SETAC Globe - Environmental Quality Through Science
17 December 2015
Volume 16 Issue 12

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Highlights from SETAC Salt Lake City

Cameron Irvine and Markus Hecker, SETAC North America Science Committee

The SETAC North America 36th Annual Meeting took place from 1–5 November 2015 in Salt Lake City, UT. It was another exciting meeting that boasted excellent science, entertainment and networking opportunities. The meeting had more than 1,700 attendees from all geographic regions of the society. It featured 12 parallel sessions, including four that were recorded throughout the week. So if you missed some of your favorite science, please check out the recorded sessions from SLC or from last year's Vancouver meeting.  Hopefully the one you missed will be among them. We continued our highly successful Q&A where scientists responded to public questions on Reddit. You can also see highlights from member perspectives of the meeting posted on Twitter.

SETAC SLC photosFor more SETAC SLC photos, visit the SETAC flickr photo stream.

21st Century EcoToxicology–Adverse Outcome Pathways, “-Omics,” Systems Biology and Other Fancy Science
SETAC Salt Lake City served as a strong platform for continuing discussions regarding a 21st Century toxicology paradigm that aims to fuse novel developments in “-omics” and systems biology with traditional apical endpoint driven approaches to improve chemical and ecological risk assessment to better serve regulatory needs.

Sessions and workshops on Adverse Outcome Pathways (AOPs) (their use and application) were packed throughout the meeting. There were 47 presentations related to AOPs in 22 different sessions. A testament to the increasing relevance the AOP concept is the current implementation of applied tools under an AOP Knowledge Base (AOP KB), such as the AOP Wiki, AOP Xplorer and the Effectopedia, which were the focus of a number of sessions and a full-day professional workshop.

In addition to a few targeted sessions, AOPs were featured in 22 sessions including “Pollinators and Agrochemicals,” “Assessing Risks of Pesticides to Federally Listed (Threatened and Endangered) Species,” “Moving Beyond Model Organisms – Next Generation Species Extrapolation,” just to name a few.  This clearly demonstrates that the AOP concept has gown out of its infancy and has become a main theme in environmental toxicology to be reckoned with now and in the future.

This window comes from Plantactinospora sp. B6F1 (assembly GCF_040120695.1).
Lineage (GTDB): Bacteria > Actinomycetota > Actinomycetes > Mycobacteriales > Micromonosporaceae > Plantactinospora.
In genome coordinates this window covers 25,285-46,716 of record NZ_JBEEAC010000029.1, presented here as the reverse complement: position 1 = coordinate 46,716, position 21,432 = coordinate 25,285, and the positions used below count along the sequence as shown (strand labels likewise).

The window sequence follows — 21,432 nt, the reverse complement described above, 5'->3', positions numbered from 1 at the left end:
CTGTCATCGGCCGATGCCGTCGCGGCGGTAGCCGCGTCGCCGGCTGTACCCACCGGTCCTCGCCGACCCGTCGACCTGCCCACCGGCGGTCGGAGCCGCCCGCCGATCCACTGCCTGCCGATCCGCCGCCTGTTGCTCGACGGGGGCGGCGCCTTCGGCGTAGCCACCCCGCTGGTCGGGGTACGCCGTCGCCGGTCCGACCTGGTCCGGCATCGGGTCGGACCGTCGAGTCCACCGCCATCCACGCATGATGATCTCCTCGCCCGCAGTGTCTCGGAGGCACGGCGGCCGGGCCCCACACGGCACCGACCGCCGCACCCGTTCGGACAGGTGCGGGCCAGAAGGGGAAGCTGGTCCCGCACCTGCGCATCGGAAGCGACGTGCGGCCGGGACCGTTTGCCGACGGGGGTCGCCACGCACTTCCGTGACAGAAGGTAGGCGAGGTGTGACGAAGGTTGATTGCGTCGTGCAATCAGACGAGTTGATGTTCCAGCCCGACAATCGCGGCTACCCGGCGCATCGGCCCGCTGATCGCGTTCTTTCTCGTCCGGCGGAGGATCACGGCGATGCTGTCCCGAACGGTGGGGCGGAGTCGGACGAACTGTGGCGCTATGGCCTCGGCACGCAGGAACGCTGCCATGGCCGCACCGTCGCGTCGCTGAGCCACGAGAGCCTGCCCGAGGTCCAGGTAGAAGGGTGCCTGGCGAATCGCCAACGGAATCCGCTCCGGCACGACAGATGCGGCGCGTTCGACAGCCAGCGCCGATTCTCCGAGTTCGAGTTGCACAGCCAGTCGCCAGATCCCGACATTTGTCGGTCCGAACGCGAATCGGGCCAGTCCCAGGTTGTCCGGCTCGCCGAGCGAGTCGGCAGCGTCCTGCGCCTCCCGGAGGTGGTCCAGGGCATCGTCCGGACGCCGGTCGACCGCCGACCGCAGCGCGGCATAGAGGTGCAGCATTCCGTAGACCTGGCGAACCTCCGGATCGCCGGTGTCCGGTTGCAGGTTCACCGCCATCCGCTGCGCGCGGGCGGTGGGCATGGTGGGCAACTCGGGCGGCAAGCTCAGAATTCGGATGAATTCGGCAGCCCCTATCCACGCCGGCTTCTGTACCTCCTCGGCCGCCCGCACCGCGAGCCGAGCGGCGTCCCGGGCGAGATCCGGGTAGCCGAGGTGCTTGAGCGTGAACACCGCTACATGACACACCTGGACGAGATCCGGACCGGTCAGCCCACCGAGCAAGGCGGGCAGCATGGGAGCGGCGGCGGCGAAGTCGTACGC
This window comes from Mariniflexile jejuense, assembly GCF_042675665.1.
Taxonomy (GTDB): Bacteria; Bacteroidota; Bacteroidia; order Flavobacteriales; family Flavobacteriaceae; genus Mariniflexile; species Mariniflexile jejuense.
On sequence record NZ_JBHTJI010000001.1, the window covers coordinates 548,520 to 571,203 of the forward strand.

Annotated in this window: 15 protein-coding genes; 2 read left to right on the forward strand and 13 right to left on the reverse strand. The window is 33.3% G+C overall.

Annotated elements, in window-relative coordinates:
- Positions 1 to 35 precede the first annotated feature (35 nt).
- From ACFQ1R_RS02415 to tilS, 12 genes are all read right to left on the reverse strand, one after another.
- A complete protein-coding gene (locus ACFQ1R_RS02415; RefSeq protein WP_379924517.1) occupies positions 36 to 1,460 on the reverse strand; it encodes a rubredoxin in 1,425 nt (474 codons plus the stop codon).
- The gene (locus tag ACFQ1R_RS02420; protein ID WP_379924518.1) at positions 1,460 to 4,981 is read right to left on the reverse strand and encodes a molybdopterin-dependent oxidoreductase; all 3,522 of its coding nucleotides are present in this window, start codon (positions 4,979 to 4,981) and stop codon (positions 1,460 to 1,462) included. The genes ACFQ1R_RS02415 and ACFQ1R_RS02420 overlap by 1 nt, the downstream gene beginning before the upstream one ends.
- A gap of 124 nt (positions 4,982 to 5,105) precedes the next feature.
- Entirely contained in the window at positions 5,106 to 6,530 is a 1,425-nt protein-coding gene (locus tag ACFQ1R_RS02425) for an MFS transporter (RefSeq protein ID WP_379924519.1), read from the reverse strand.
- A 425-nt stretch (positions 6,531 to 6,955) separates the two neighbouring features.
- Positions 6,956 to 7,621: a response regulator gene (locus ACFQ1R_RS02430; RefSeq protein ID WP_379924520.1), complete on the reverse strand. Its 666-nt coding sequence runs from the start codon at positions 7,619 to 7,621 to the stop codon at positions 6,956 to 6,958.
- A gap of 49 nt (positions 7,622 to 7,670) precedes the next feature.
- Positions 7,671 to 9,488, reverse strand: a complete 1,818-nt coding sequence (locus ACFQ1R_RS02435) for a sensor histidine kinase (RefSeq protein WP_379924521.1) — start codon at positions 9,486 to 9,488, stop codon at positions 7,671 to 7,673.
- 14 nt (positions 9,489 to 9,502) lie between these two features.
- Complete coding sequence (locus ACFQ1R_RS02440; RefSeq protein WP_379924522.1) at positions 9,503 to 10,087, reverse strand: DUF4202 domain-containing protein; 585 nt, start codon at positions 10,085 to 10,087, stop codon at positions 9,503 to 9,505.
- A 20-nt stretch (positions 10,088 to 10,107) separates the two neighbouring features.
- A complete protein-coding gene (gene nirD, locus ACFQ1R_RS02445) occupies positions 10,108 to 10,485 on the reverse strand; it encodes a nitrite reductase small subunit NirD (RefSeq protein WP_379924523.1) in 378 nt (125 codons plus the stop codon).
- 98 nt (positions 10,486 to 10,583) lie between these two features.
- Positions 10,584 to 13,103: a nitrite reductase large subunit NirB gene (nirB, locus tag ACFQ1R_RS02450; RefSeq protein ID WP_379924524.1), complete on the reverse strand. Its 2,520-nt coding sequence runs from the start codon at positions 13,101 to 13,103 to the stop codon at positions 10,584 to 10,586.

The increasing array and complexity of “-omics” in environmental science was also reflected by this year’s meeting. In particular, the use of metabolomics to assess chemical stress and the interrelated complexity and signatures on metabolites resulting from biochemical pathways known or predicted to be connected to chemical stress were the focus of many presentations. For example, there was an excellent talk on metabolomics in relation to pathways associated with neurotoxicity in exposed children.  Similarly, other “-omics” technologies, such as whole transcriptome and proteome sequencing, as well as epigenetic studies, have become a common component in many of the toxicogenomic studies presented at SETAC meetings.

Non-conventional Test Organisms and Endangered Species
There was a great interest in studies with non-conventional test species, and SETAC Salt Lake City witnessed an unprecedented number of presentations (49 platforms and posters) focusing on endangered species ranging from birds to fish (sturgeon) to invertebrates.

Several posters and platform presentations focused on testing freshwater bivalve mussels with test methods for water and sediment appearing to be well on the way to standardization. Some evidence indicates that juvenile mussels may have a similar acute toxicity profile to Daphnia magna, or are even slightly more sensitive to ammonia and some metals and ions including copper, nickel, chloride, sulfate and potassium.

We would like to highlight the outstanding work that is ongoing in the endocrine disruptor area, especially with monitoring effects on birds. It was particularly interesting to see the scope, breadth and depth of these studies and to hear about the physiological mechanisms and behavioral responses observed that reflect impacts.

This year’s meeting also saw the first session focusing on sturgeon ecotoxicology, which was very well attended.  It featured excellent science and sparked discussions regarding the appropriateness of traditional standard test species to protect endangered wildlife such as sturgeon.

SETAC’s Expanding Horizons
As SETAC is exploring new horizons, the society is increasingly placing emphasis on non-traditional topics in environmental toxicology and chemistry at its annual meetings.